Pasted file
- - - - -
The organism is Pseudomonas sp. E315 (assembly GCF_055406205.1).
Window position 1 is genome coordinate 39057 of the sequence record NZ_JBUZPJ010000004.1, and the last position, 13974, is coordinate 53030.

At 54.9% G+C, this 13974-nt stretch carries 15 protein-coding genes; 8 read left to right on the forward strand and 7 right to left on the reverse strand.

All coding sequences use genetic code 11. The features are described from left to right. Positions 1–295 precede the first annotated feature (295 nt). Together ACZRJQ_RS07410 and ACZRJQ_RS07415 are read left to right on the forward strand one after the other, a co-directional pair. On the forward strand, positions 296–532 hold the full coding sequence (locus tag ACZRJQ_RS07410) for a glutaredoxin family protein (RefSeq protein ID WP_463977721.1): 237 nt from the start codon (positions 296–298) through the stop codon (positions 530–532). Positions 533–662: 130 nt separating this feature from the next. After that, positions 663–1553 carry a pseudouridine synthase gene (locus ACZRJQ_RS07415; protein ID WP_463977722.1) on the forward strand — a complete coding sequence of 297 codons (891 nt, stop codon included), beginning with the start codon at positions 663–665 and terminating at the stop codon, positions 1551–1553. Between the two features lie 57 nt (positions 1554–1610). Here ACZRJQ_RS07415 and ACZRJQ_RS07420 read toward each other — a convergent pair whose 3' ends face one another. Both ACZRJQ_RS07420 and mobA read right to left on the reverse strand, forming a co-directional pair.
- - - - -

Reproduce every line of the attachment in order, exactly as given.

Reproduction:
The organism is Pseudomonas sp. E315 (assembly GCF_055406205.1).
Window position 1 is genome coordinate 39057 of the sequence record NZ_JBUZPJ010000004.1, and the last position, 13974, is coordinate 53030.

At 54.9% G+C, this 13974-nt stretch carries 15 protein-coding genes; 8 read left to right on the forward strand and 7 right to left on the reverse strand.

All coding sequences use genetic code 11. The features are described from left to right. Positions 1–295 precede the first annotated feature (295 nt). Together ACZRJQ_RS07410 and ACZRJQ_RS07415 are read left to right on the forward strand one after the other, a co-directional pair. On the forward strand, positions 296–532 hold the full coding sequence (locus tag ACZRJQ_RS07410) for a glutaredoxin family protein (RefSeq protein ID WP_463977721.1): 237 nt from the start codon (positions 296–298) through the stop codon (positions 530–532). Positions 533–662: 130 nt separating this feature from the next. After that, positions 663–1553 carry a pseudouridine synthase gene (locus ACZRJQ_RS07415; protein ID WP_463977722.1) on the forward strand — a complete coding sequence of 297 codons (891 nt, stop codon included), beginning with the start codon at positions 663–665 and terminating at the stop codon, positions 1551–1553. Between the two features lie 57 nt (positions 1554–1610). Here ACZRJQ_RS07415 and ACZRJQ_RS07420 read toward each other — a convergent pair whose 3' ends face one another. Both ACZRJQ_RS07420 and mobA read right to left on the reverse strand, forming a co-directional pair.